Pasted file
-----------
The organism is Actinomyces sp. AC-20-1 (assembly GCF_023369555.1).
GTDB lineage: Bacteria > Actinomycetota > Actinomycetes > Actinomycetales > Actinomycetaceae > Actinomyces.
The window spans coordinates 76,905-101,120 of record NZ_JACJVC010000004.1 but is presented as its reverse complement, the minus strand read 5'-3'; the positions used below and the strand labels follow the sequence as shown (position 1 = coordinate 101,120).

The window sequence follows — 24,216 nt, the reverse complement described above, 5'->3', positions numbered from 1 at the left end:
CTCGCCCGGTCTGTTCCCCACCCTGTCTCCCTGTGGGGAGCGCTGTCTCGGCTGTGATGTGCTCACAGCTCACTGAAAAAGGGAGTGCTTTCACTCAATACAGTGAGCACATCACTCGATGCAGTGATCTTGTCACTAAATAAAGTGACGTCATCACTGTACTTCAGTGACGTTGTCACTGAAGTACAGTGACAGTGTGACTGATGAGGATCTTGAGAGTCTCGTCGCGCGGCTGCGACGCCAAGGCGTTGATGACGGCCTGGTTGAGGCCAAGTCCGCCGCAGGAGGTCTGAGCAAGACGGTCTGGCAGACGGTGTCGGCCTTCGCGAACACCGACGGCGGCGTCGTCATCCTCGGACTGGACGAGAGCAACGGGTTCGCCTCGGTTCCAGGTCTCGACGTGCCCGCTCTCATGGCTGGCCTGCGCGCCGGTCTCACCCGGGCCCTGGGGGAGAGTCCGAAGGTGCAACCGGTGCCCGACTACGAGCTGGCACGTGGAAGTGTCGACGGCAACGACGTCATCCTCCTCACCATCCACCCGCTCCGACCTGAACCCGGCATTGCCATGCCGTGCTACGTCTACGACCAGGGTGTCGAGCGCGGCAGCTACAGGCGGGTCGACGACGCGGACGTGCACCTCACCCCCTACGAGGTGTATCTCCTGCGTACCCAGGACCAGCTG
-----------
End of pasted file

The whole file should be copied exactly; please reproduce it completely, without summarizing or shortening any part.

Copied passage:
The organism is Actinomyces sp. AC-20-1 (assembly GCF_023369555.1).
GTDB lineage: Bacteria > Actinomycetota > Actinomycetes > Actinomycetales > Actinomycetaceae > Actinomyces.
The window spans coordinates 76,905-101,120 of record NZ_JACJVC010000004.1 but is presented as its reverse complement, the minus strand read 5'-3'; the positions used below and the strand labels follow the sequence as shown (position 1 = coordinate 101,120).

The window sequence follows — 24,216 nt, the reverse complement described above, 5'->3', positions numbered from 1 at the left end:
CTCGCCCGGTCTGTTCCCCACCCTGTCTCCCTGTGGGGAGCGCTGTCTCGGCTGTGATGTGCTCACAGCTCACTGAAAAAGGGAGTGCTTTCACTCAATACAGTGAGCACATCACTCGATGCAGTGATCTTGTCACTAAATAAAGTGACGTCATCACTGTACTTCAGTGACGTTGTCACTGAAGTACAGTGACAGTGTGACTGATGAGGATCTTGAGAGTCTCGTCGCGCGGCTGCGACGCCAAGGCGTTGATGACGGCCTGGTTGAGGCCAAGTCCGCCGCAGGAGGTCTGAGCAAGACGGTCTGGCAGACGGTGTCGGCCTTCGCGAACACCGACGGCGGCGTCGTCATCCTCGGACTGGACGAGAGCAACGGGTTCGCCTCGGTTCCAGGTCTCGACGTGCCCGCTCTCATGGCTGGCCTGCGCGCCGGTCTCACCCGGGCCCTGGGGGAGAGTCCGAAGGTGCAACCGGTGCCCGACTACGAGCTGGCACGTGGAAGTGTCGACGGCAACGACGTCATCCTCCTCACCATCCACCCGCTCCGACCTGAACCCGGCATTGCCATGCCGTGCTACGTCTACGACCAGGGTGTCGAGCGCGGCAGCTACAGGCGGGTCGACGACGCGGACGTGCACCTCACCCCCTACGAGGTGTATCTCCTGCGTACCCAGGACCAGCTG